Soils--Lead content; Soils--Analysis; Urban soils
The focus of this field study was the development of a soil collection and analysis method for the rapid assessment of urban lead (Pb) buildup in four Minnesota cities, Minneapolis, St. Paul, Duluth, and Rochester. The results show that soil Pb buildup is mainly a function of urban size, although specific geographic factors, such as a bluff that constrains city development along a narrow corridor, also play a role in Pb distribution and concentration. Maximum urban Pb concentrations were approximately 25, 70, and 100 times rural soil Pb levels, in Rochester, Duluth, and the centers of Minneapolis and St. Paul respectively. The primary source of Pb measured in this study was assumed to be Pb aerosols exhausted from the use of leaded gasoline during the past four or five decades. A portion of the total state Pb exhausts were estimated for each city from state daily vehicle mile (DVM) data. The chain of movement which exposes children to excessive Pb levels from aerosol accumulations in the soil is described along with the remedy to alleviate continued urban Pb buildup.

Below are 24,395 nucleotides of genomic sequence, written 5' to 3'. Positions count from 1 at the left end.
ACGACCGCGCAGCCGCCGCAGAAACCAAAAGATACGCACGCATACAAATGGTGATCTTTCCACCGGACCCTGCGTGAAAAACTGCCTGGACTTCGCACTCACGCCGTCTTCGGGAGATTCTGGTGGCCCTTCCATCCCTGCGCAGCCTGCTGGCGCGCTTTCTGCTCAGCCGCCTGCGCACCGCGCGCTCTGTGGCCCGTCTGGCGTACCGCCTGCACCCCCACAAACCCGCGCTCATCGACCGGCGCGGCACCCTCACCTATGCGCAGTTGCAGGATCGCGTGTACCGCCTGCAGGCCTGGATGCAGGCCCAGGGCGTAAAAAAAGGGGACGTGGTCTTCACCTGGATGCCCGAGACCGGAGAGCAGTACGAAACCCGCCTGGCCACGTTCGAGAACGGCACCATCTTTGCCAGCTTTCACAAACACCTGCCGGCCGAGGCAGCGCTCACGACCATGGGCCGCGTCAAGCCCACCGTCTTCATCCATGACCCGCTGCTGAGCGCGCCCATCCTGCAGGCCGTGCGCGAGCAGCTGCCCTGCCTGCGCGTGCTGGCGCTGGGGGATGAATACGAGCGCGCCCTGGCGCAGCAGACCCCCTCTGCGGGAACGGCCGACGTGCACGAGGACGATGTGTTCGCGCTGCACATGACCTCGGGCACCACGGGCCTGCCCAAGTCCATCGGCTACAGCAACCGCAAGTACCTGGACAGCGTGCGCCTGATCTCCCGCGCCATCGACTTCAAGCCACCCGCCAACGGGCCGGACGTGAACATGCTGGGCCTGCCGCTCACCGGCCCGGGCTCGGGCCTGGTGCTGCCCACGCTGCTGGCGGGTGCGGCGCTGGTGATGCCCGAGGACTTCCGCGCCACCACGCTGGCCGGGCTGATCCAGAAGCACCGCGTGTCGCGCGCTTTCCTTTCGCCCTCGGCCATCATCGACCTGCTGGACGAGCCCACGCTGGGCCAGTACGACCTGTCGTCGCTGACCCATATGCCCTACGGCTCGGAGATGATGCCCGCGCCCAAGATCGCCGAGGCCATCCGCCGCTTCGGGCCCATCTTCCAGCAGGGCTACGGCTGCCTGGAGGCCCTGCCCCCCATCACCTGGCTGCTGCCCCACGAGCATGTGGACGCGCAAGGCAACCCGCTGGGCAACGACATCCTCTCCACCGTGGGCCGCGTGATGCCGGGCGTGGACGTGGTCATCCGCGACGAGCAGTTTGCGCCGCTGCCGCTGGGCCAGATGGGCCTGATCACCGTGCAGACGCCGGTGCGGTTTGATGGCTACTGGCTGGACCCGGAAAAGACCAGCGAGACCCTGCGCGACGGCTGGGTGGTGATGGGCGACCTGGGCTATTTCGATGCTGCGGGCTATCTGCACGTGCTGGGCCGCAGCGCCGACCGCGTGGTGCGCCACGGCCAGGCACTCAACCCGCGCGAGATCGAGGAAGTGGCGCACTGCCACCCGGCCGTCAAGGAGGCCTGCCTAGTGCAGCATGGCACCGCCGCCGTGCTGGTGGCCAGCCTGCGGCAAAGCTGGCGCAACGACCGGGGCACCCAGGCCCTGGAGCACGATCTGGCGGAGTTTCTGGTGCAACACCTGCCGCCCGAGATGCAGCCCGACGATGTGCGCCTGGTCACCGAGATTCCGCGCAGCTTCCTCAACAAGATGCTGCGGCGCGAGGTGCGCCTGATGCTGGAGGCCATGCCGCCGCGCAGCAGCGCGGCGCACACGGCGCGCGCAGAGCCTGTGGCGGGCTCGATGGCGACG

Mielke, H. W.,
Mielke, P. W.
Urban Lead in Minnesota: Soil Transect Results of Four Cities.
Journal of the Minnesota Academy of Science, Vol. 50 No.1, 19-24.
Retrieved from https://digitalcommons.morris.umn.edu/jmas/vol50/iss1/5